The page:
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With ADD, Dyslexia, Dyspraxia and a child not seeing details . . .


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Somedays I feel like it's coming together, other times I wonder what the heck I'm doing.


I am so right there with you! Here I have been touting o/g methods, and I just bailed on one. Once more on the SWR group a gal asked about other methods, so I sent her an e-mail off list. That e-mail got back to Wand, and she in the typical gracious fashion she has always acted personally e-mailed me and asked a lot of questions. I founds myself giving ground more than defending straight o/g because of our recent failures. She isn't attacking at all either, but really honestly asking. But in the processing I realized that not only did I get some of my key ideas that I still believe in from her, but the way I prefer to teach reading is a modified from SWR, not from the SL I am teaching from. In essence right now I am using SL for sequence, Barton movements and SWR methods. No wonder I am a wee confused.


Given I am staring down the fact that if we go at our current pace (and given how much of a battle every step has been till now I have no reason to hope developmental jumps) he will spend just the next 26 weeks on individual letter sounds and blending CVC words. Next year, assuming her doesn't hit a wall, he will cover blends and short vowels. Basically he probably won't be reading above a 1st grade level by the time he has to take standardized testing, and it is going to reflect in his scores. That makes me wonder if it isn't at least worth the possibility of getting there sooner to try SWR with him, and I mean straight SWR not me modifying things, which I was doing the last time I used it. :banghead:




It's not that these kids don't know things, they just struggle combining skills. With spelling, the rule of thought is if they frequently misspell words in their writing those words haven't been taught to the point of automaticity. Ok, but are all kids capable of reaching the point of automaticity through overteaching? So I backed ds up to the level in A&P that he tested at and 95% of it is busy work and neither of us feel like we're moving forward.


Yep I typed up the testing scores my kids had from the time they started SWR till now (even through we aren't doing SWR anymore I still use the SWR tests), and only my oldest has really made progress. Now I know my youngest has actual improved more than the scores show, but my poor middle dd has only improved about a grade level in 4 years for all of SWR and AAS we have done. Part of that is she just needs more time, she is 5th grade doing book 3. My failing her. I know she will get there long term, and that PS never taught me how to spell at all, so there is no answer there. But it is hard to see the end goal, know how to get there, but not be able to go as fast as the child is able becuase I have to balance all their needs.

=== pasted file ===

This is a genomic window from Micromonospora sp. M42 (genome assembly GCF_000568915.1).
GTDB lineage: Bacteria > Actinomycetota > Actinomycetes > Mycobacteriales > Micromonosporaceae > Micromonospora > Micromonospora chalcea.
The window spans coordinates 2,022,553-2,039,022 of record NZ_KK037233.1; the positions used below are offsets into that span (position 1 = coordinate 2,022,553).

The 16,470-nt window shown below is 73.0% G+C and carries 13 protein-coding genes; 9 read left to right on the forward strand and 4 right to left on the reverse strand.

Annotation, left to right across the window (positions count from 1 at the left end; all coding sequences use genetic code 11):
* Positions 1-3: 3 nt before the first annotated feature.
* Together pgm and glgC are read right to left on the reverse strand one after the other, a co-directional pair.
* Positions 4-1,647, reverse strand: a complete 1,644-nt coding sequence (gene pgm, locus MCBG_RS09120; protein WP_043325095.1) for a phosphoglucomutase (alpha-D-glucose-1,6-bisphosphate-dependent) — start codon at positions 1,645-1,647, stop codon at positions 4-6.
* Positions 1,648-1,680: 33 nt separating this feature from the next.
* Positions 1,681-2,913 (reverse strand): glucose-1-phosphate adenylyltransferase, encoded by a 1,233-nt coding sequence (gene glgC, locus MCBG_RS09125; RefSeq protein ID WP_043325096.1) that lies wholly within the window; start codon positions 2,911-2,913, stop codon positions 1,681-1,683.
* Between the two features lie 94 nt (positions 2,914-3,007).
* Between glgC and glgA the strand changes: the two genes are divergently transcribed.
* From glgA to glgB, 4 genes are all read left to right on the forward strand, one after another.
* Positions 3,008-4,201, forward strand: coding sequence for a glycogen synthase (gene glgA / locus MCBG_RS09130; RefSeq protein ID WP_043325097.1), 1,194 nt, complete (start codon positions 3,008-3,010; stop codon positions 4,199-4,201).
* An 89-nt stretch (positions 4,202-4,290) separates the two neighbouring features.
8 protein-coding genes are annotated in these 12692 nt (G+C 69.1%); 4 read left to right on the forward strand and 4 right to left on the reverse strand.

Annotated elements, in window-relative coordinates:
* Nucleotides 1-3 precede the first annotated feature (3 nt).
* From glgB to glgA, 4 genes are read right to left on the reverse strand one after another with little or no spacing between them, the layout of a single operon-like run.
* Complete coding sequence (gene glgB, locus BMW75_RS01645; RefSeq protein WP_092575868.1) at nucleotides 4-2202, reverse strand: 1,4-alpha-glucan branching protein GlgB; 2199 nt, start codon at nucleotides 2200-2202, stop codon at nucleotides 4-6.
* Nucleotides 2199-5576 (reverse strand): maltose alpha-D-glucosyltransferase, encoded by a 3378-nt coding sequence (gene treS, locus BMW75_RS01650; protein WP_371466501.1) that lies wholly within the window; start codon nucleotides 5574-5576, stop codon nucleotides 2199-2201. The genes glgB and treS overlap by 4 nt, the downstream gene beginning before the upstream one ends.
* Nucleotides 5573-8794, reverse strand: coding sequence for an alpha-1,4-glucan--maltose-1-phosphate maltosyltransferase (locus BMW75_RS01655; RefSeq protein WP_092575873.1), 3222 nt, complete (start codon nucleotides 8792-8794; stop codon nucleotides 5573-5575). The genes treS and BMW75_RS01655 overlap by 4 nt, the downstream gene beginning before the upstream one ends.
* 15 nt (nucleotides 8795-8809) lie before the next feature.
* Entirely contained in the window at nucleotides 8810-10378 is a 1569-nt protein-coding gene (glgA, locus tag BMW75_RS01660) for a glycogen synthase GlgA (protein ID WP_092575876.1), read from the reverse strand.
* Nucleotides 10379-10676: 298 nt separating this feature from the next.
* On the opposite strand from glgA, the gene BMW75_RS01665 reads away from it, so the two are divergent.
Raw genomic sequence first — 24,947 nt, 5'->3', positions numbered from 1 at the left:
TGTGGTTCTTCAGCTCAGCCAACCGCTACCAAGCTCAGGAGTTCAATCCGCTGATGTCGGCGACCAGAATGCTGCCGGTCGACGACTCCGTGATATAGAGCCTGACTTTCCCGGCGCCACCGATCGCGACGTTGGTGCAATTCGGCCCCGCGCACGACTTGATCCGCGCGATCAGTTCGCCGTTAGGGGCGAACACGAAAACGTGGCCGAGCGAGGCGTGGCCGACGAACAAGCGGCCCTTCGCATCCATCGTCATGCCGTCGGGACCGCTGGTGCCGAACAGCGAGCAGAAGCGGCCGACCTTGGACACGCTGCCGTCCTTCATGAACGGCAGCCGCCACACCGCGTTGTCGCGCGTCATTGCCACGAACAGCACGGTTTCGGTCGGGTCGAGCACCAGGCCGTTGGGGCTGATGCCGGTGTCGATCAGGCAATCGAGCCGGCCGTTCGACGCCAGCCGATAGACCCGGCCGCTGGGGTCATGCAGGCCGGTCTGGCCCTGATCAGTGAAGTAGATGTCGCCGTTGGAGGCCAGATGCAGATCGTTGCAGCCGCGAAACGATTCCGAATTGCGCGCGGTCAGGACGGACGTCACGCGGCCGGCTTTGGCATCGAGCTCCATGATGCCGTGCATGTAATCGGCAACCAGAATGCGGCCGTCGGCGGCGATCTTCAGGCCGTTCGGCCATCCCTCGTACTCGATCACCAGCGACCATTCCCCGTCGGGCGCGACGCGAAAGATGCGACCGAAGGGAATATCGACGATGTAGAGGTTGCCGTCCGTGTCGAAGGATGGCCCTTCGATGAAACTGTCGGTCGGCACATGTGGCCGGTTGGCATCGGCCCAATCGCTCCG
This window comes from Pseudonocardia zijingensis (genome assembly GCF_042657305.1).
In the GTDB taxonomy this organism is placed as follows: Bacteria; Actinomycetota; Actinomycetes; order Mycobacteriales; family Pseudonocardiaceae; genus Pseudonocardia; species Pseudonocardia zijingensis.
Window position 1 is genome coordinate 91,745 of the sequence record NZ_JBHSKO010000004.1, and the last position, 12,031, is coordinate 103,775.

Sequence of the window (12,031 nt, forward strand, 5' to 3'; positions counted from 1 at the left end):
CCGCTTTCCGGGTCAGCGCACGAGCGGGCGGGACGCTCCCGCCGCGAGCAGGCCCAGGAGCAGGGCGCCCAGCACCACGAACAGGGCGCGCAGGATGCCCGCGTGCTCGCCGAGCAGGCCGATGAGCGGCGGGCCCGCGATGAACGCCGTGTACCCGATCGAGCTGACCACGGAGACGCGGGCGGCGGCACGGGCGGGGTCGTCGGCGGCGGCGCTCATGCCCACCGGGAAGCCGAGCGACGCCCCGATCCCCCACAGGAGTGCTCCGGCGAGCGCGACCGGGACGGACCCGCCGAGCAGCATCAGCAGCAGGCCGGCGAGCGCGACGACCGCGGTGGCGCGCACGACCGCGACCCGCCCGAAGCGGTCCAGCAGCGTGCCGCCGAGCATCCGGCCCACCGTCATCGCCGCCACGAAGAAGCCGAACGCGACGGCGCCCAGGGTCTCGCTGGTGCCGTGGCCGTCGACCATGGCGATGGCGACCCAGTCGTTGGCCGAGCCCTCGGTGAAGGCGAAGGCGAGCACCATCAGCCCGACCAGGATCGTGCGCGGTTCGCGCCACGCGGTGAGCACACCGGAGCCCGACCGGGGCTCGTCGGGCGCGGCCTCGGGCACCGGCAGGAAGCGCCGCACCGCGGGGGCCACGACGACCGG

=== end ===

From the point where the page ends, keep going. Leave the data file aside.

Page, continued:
On test scores, how do you know when a lower score truly needs remediation or is simply a result of lack of ability to combine skills, see details, or that persons weakness? When I look at the areas he scored lower then his composite on, I understand why on each and every one of them. On the other hand, because they are lower, are they the ones that will "hold him back" from his potential?

I just about hyperventilated when I got my 3rd dd's scores last year. There were several areas where she tested low, but she knows this stuff. Periods at the end of a sentences, for example. She writes a couple a sentences daily between copywork, dictation and narration and almost never forgets her punctuation (including proper punctuation for quotes). But she got half of the punctuation questions wrong on the test???? I can't tell if she just didn't see it, got confused, or her reading issues got in the way. In this case I think I will let go because I know she knows it. There are other area that it isn't as clear why she did bad and I am not sure if we need to remediate or if her improved reading skills will take care of it all. She has another required test at the end of next year, oh joy!




Hope you find some answers.



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My very good at language and reading 3rd grade daughter struggles with capitalization and punctuation, so it's not just a dyslexia thing.


She missed EVERY SINGLE capitalization question 2 years ago, down to about half this past year. (This was a multiple choice test, so she should have gotten a few right just by random chance...)

Edited by ElizabethB
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My dysgraphic (but not dyslexic) dd, now fourteen, has recurring problems with capitalization and punctuation when she writes; but she tells me that the same errors, when she finds them in books or in reviews on amazon, drive her crazy! The other day she said that she thought being a proofreader would be a "fun" career!


It's so bizarre that there can be such an enormous gap between what a child knows in one format and what he or she knows, or can produce, in another.


As far as spelling, dd has made enormous strides. We are currently working on what we call a "personal bugaboo" list -- words dd misspells consistently. One is "captain." And this is a kid who can spell much more complicated words. She always, ALWAYS flips the i and a. I've had her write the word in colors, trace it on sandpaper, close her eyes and spell it orally backwords and forwards, look at the word and tell me if it's spelled correctly or not, write it twenty times... NOTHING works. I finally figured that she's going to do most of her writing on the computer eventually, and spell check will catch that one.

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